We have six months ahead of us on the timetable we have set for ourselves and I am confident we have the ability to make progress.
Does Kerry really mean this, or is this just another example of obligatory jawboning. To Kerry's credit, the BBC report also included the following sentence:
Mr Kerry reaffirmed Washington's rejection of Israeli settlement activity as "illegitimate".
I would guess that, in this case, Kerry meant what he said. However, I have to wonder if it will have any effect. It may certainly help in getting the Palestinians to trust him as an "honest broker," which would be a significant improvement over the conditions that I last examined at the end of 2010. The problem is that it is next to impossible to believe that anyone with any power of substance in Israel will take that comment with anything other than a grain of kosher salt.

As "outside observers" we need to recognize that the Executive Branch of our government has little (if any) influence over what happens in Israel. Any influence that does exist at a governmental level derives all of its substance from the American Israel Public Affair Committee (AIPAC). While AIPAC is ostensibly a lobbying organization, we may assume that it can choose to apply its generous budget to objectives other than buying off members of Congress. Indeed, in the spirit of Charlie Wilson, AIPAC could conceivable finance operations in Israel that run contrary to any positions taken by any elected representative of our government.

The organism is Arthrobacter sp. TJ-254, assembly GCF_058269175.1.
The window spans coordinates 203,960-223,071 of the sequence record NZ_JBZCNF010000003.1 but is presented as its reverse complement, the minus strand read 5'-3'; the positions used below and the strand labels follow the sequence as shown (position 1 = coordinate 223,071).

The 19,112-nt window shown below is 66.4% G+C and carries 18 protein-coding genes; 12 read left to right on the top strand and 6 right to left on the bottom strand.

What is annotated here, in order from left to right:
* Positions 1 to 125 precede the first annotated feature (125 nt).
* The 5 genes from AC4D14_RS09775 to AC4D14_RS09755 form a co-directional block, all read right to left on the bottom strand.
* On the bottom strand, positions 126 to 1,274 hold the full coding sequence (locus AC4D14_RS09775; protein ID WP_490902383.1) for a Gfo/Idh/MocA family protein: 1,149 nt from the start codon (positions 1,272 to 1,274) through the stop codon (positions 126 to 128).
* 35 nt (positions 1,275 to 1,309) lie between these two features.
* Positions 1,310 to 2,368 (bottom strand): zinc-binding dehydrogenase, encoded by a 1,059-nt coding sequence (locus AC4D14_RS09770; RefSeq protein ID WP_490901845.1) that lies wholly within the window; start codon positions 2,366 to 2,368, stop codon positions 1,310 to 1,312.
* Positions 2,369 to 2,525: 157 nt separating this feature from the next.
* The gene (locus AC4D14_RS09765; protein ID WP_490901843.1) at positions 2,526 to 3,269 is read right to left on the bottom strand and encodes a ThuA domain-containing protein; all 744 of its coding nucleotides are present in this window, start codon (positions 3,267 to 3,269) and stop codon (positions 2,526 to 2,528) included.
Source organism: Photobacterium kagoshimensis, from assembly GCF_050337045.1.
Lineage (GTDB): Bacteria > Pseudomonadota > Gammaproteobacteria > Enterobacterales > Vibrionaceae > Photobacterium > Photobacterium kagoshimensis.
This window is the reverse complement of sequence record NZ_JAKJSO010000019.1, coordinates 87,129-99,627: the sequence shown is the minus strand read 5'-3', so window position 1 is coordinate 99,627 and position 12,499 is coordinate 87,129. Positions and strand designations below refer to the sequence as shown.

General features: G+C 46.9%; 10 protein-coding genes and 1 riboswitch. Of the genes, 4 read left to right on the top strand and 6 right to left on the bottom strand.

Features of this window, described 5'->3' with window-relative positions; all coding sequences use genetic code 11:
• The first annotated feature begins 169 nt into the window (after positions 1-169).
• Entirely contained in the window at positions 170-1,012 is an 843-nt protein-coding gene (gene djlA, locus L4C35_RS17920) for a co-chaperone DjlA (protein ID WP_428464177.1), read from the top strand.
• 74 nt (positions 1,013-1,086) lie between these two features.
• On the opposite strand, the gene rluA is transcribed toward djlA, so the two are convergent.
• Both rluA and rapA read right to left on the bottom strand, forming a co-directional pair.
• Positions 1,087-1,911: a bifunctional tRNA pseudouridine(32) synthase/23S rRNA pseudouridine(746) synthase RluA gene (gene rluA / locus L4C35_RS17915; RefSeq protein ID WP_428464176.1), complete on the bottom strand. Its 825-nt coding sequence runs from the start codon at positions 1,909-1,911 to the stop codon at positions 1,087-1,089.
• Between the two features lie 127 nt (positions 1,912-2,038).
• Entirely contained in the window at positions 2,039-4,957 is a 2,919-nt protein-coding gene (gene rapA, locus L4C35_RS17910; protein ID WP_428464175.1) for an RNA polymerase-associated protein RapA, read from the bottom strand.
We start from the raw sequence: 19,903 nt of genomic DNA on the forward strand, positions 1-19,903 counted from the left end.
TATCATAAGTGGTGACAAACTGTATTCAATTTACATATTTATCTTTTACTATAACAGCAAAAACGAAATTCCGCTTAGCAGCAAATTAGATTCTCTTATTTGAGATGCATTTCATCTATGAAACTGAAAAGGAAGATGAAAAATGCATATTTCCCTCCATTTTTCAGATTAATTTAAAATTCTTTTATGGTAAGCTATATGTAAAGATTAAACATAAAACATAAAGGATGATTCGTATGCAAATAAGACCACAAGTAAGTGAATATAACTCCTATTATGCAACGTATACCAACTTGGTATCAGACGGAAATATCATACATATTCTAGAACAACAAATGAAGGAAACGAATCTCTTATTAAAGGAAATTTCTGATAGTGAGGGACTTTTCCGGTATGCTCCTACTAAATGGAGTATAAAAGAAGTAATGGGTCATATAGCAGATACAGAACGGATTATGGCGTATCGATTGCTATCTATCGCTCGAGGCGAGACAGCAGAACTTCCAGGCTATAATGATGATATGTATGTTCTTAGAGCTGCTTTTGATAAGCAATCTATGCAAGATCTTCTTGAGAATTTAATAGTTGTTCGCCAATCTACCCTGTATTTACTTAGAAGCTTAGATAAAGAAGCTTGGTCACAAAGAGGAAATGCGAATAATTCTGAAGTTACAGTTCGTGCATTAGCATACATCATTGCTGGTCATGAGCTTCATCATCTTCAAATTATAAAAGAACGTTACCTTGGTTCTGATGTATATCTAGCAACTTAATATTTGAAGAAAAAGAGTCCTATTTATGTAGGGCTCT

Meanwhile, public opinion is rallied around the proposition that Israel must be supported because it is the only "real" democracy in the Middle East. (Note the scare quotes.)  Those who continue to embrace this proposition would do well to read Chris Hedges' recent column on Truthdig, a book review of Max Blumenthal's Goliath: Life and Loathing in Greater Israel released under the headline "Imploding the Myth of Israel." The bottom line is that what we know about Israel comes entirely from a well-financed propaganda effort and is nothing more than toxic Kool-Aid. Some might even argue that 9/11 was the first serious symptom of its toxicity, but the consciousness industry had thus far been successful in keeping those voices inaudible. Whether or not Hedges' voice suffers the same fate will be up to those of us still willing to read with an open mind.

Sometimes the Rich and Mighty Lose